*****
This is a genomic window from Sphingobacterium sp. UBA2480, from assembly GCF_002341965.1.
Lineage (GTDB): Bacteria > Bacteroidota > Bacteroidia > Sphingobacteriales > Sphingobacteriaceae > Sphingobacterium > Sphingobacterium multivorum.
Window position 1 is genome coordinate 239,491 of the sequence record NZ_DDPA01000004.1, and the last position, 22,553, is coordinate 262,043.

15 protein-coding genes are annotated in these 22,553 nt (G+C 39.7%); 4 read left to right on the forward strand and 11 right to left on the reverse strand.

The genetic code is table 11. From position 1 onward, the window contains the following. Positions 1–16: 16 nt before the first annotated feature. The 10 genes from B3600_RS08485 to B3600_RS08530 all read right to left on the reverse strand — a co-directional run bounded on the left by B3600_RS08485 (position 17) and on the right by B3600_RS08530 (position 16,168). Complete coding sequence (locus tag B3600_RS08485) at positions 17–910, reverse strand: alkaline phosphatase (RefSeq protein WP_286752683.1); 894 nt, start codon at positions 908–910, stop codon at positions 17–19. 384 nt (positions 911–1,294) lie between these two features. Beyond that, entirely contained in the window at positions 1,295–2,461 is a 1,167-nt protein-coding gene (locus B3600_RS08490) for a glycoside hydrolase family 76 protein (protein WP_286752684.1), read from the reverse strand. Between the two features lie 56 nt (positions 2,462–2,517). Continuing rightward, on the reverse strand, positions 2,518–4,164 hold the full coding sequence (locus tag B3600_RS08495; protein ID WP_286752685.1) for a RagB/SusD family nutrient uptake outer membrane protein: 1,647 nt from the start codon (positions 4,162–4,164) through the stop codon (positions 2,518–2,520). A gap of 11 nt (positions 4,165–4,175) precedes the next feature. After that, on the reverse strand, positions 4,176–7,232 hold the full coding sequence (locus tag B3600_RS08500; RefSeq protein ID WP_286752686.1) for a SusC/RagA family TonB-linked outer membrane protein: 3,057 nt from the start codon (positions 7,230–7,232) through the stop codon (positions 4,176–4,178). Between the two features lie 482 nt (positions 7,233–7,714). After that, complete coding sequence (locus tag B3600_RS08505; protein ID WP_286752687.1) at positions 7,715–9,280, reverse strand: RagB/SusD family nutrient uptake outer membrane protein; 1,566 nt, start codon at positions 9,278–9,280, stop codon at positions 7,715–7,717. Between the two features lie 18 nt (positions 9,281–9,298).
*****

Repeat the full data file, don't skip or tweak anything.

This is a genomic window from Sphingobacterium sp. UBA2480, from assembly GCF_002341965.1.
Lineage (GTDB): Bacteria > Bacteroidota > Bacteroidia > Sphingobacteriales > Sphingobacteriaceae > Sphingobacterium > Sphingobacterium multivorum.
Window position 1 is genome coordinate 239,491 of the sequence record NZ_DDPA01000004.1, and the last position, 22,553, is coordinate 262,043.

15 protein-coding genes are annotated in these 22,553 nt (G+C 39.7%); 4 read left to right on the forward strand and 11 right to left on the reverse strand.

The genetic code is table 11. From position 1 onward, the window contains the following. Positions 1–16: 16 nt before the first annotated feature. The 10 genes from B3600_RS08485 to B3600_RS08530 all read right to left on the reverse strand — a co-directional run bounded on the left by B3600_RS08485 (position 17) and on the right by B3600_RS08530 (position 16,168). Complete coding sequence (locus tag B3600_RS08485) at positions 17–910, reverse strand: alkaline phosphatase (RefSeq protein WP_286752683.1); 894 nt, start codon at positions 908–910, stop codon at positions 17–19. 384 nt (positions 911–1,294) lie between these two features. Beyond that, entirely contained in the window at positions 1,295–2,461 is a 1,167-nt protein-coding gene (locus B3600_RS08490) for a glycoside hydrolase family 76 protein (protein WP_286752684.1), read from the reverse strand. Between the two features lie 56 nt (positions 2,462–2,517). Continuing rightward, on the reverse strand, positions 2,518–4,164 hold the full coding sequence (locus tag B3600_RS08495; protein ID WP_286752685.1) for a RagB/SusD family nutrient uptake outer membrane protein: 1,647 nt from the start codon (positions 4,162–4,164) through the stop codon (positions 2,518–2,520). A gap of 11 nt (positions 4,165–4,175) precedes the next feature. After that, on the reverse strand, positions 4,176–7,232 hold the full coding sequence (locus tag B3600_RS08500; RefSeq protein ID WP_286752686.1) for a SusC/RagA family TonB-linked outer membrane protein: 3,057 nt from the start codon (positions 7,230–7,232) through the stop codon (positions 4,176–4,178). Between the two features lie 482 nt (positions 7,233–7,714). After that, complete coding sequence (locus tag B3600_RS08505; protein ID WP_286752687.1) at positions 7,715–9,280, reverse strand: RagB/SusD family nutrient uptake outer membrane protein; 1,566 nt, start codon at positions 9,278–9,280, stop codon at positions 7,715–7,717. Between the two features lie 18 nt (positions 9,281–9,298).